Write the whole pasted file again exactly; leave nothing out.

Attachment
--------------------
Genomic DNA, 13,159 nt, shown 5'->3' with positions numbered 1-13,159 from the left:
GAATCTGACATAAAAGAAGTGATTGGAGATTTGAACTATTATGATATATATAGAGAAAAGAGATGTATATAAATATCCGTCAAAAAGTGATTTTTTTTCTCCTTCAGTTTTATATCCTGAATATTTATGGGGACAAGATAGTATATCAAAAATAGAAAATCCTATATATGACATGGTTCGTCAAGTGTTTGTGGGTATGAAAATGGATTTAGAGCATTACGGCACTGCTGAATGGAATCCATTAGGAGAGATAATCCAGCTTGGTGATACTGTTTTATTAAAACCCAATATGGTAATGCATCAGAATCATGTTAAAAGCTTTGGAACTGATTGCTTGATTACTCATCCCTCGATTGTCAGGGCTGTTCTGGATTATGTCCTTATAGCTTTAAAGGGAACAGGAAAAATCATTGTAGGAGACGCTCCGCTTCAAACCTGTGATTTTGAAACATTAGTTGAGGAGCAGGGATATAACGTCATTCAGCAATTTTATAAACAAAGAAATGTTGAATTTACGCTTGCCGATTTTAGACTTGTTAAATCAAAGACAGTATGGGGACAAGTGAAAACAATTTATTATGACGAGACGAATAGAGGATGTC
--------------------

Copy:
Genomic DNA, 13,159 nt, shown 5'->3' with positions numbered 1-13,159 from the left:
GAATCTGACATAAAAGAAGTGATTGGAGATTTGAACTATTATGATATATATAGAGAAAAGAGATGTATATAAATATCCGTCAAAAAGTGATTTTTTTTCTCCTTCAGTTTTATATCCTGAATATTTATGGGGACAAGATAGTATATCAAAAATAGAAAATCCTATATATGACATGGTTCGTCAAGTGTTTGTGGGTATGAAAATGGATTTAGAGCATTACGGCACTGCTGAATGGAATCCATTAGGAGAGATAATCCAGCTTGGTGATACTGTTTTATTAAAACCCAATATGGTAATGCATCAGAATCATGTTAAAAGCTTTGGAACTGATTGCTTGATTACTCATCCCTCGATTGTCAGGGCTGTTCTGGATTATGTCCTTATAGCTTTAAAGGGAACAGGAAAAATCATTGTAGGAGACGCTCCGCTTCAAACCTGTGATTTTGAAACATTAGTTGAGGAGCAGGGATATAACGTCATTCAGCAATTTTATAAACAAAGAAATGTTGAATTTACGCTTGCCGATTTTAGACTTGTTAAATCAAAGACAGTATGGGGACAAGTGAAAACAATTTATTATGACGAGACGAATAGAGGATGTC